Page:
25 Mar Home Builders Are Turning to Natural Materials to Get Around Supply Chain Problems
Global supply chain delays are continuing to plague the U.S. home-building industry. A surge in demand for new housing, coupled with closures and delays in factories and transportation hubs brought on by the pandemic, mean that the materials most commonly used in home construction are in short supply. According to the housing market research firm Zonda, 90% of American home builders surveyed said that their business had been impacted by supply issues.
These problems are delaying openings and driving up prices on new construction. In November, the average cost of a new home in the U.S. was $416,900, a 19% increase year over year. It’s also creating challenges for home renovators, who face lengthy waits for the delivery of materials, home furnishings and more.
Rather than sit back and wait for critical supplies to become available, innovative architects and designers are turning to alternative methods in home building. And some are ahead of the curve on this front, like the Tucson, Arizona-based architecture firm DUST, which has long used materials native to the southwest, like rammed earth, volcanic rock and adobe brick to create new luxury residential homes.
“In the southwest, historically there’s a vernacular way of building, using the materials that are available,” says Cade Hayes, co-founding principal of DUST. “We look at that as a source of inspiration. Economically, ecologically, these materials make sense for where we live, and they’re abundant.”
Homes made from natural materials readily available on site not only allow builders to skirt supply chain delays, but also can result in sophisticated, high-end properties, like this Sonoma, California, home just sold for almost $4 million. The 3,475-square-foot adobe was built with rammed earth construction and sits on 8 acres in a gated community.
In addition to the unique aesthetic appeal of homes like this one, the use of natural materials to construct thick walls also provides natural heating and cooling, as well as fire-resistance, notes the listing agent David Costello of Compass. Buyers who value sustainability are also drawn to properties constructed using these methods.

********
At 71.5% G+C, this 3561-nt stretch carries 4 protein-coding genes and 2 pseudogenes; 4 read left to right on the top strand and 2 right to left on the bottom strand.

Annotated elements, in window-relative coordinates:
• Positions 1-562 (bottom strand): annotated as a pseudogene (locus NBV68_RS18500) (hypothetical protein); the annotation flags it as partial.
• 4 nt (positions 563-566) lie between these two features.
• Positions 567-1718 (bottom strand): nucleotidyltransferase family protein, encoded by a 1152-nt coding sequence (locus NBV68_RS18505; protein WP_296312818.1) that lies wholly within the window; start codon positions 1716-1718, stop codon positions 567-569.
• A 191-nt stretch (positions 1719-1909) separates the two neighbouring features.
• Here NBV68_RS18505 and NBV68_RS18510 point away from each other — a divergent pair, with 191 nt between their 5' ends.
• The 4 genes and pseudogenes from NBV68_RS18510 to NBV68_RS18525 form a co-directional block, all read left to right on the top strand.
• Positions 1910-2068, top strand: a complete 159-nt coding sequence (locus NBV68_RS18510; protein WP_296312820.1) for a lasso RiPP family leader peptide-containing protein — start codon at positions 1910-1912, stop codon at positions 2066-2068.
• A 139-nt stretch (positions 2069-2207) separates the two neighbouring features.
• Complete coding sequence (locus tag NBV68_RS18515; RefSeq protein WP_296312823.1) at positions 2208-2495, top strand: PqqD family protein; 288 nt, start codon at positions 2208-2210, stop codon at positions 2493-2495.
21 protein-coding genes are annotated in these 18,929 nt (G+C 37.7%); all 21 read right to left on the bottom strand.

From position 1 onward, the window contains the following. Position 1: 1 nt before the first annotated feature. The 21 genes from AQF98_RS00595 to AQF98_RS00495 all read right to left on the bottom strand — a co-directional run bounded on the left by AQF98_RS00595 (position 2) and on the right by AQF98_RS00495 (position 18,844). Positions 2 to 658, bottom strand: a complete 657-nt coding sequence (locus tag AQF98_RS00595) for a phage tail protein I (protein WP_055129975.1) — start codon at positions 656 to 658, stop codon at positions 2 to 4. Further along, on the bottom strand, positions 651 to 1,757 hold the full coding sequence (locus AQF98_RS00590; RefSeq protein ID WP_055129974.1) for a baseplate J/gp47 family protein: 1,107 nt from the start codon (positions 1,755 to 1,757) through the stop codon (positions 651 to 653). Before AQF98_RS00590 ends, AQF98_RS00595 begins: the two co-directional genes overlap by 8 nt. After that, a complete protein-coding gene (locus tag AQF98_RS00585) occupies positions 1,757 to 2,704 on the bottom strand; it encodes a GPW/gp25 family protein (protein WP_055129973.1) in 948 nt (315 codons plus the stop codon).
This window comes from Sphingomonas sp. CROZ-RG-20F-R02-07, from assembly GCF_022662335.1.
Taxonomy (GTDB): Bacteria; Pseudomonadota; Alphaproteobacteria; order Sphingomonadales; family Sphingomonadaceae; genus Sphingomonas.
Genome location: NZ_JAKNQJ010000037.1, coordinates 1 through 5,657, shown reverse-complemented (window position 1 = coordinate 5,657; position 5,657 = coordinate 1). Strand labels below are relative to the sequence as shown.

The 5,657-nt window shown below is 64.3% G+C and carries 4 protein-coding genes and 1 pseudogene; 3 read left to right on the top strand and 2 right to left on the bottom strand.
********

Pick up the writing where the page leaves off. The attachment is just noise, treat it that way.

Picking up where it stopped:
At the same time, buyers of homes made with these materials need to be aware of the potential challenges, which include dealing with a home-building industry that is unfamiliar with the methods of rammed earth construction. Home inspectors and energy consultants often struggle to calculate the value of homes made with these materials, and the need for highly skilled labor in construction can drive up costs.
This means that buyers must be prepared for extra expenses and potential delays before their home is move-in ready. But in the long-term, they’re likely to see benefits when it comes to heating and cooling costs, thanks to the natural insulation provided by materials like adobe brick and rammed earth.
“Because it’s not standard, and not industrially backed, it comes at a premium,” Mr. Hayes said. “You have to hire architects, contractors, skilled labor—natural materials come with the need for more humans to enact the work, which comes at a cost.”
Getting Around Supply Chain Delays
The aggregate cost of construction in the U.S. has increased by 21% year over year, according to the National Association of Home Builders. This is due in part to delays in delivery and the rising cost of basic supplies like lumber, which the organization estimates has added $18,600 to the price of a new single-family home since fall 2021. Builders say that the average wait time for the delivery of some products has stretched from six to 16 weeks.
“Supply chain issues are continuing to impact all levels of construction, not just the construction of new luxury homes or developments,” said Ken Colao, president of CNY Group, a construction and development services firm in New York. “All the stakeholders, from designers to contractors and developers, have a vested interest in looking at alternatives.”